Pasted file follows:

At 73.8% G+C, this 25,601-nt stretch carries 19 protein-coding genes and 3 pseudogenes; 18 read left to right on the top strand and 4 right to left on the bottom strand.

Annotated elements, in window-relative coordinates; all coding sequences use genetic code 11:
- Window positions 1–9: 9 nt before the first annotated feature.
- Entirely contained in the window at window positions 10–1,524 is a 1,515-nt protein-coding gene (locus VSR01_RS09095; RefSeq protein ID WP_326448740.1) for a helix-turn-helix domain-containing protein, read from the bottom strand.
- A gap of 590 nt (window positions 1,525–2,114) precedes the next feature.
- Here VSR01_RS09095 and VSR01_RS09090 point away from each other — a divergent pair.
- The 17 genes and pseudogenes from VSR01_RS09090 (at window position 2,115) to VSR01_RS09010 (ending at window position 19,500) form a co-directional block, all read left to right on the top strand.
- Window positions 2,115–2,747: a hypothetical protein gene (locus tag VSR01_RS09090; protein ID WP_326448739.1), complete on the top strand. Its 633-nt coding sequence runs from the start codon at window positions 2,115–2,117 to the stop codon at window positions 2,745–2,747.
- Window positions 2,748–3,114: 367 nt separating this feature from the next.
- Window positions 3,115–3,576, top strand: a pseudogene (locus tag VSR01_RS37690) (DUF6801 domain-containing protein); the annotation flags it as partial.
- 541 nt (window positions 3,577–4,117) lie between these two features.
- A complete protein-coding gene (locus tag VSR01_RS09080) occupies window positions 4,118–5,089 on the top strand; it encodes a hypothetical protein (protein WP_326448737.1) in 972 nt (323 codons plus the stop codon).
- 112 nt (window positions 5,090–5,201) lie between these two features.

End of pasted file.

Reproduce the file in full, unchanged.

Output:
At 73.8% G+C, this 25,601-nt stretch carries 19 protein-coding genes and 3 pseudogenes; 18 read left to right on the top strand and 4 right to left on the bottom strand.

Annotated elements, in window-relative coordinates; all coding sequences use genetic code 11:
- Window positions 1–9: 9 nt before the first annotated feature.
- Entirely contained in the window at window positions 10–1,524 is a 1,515-nt protein-coding gene (locus VSR01_RS09095; RefSeq protein ID WP_326448740.1) for a helix-turn-helix domain-containing protein, read from the bottom strand.
- A gap of 590 nt (window positions 1,525–2,114) precedes the next feature.
- Here VSR01_RS09095 and VSR01_RS09090 point away from each other — a divergent pair.
- The 17 genes and pseudogenes from VSR01_RS09090 (at window position 2,115) to VSR01_RS09010 (ending at window position 19,500) form a co-directional block, all read left to right on the top strand.
- Window positions 2,115–2,747: a hypothetical protein gene (locus tag VSR01_RS09090; protein ID WP_326448739.1), complete on the top strand. Its 633-nt coding sequence runs from the start codon at window positions 2,115–2,117 to the stop codon at window positions 2,745–2,747.
- Window positions 2,748–3,114: 367 nt separating this feature from the next.
- Window positions 3,115–3,576, top strand: a pseudogene (locus tag VSR01_RS37690) (DUF6801 domain-containing protein); the annotation flags it as partial.
- 541 nt (window positions 3,577–4,117) lie between these two features.
- A complete protein-coding gene (locus tag VSR01_RS09080) occupies window positions 4,118–5,089 on the top strand; it encodes a hypothetical protein (protein WP_326448737.1) in 972 nt (323 codons plus the stop codon).
- 112 nt (window positions 5,090–5,201) lie between these two features.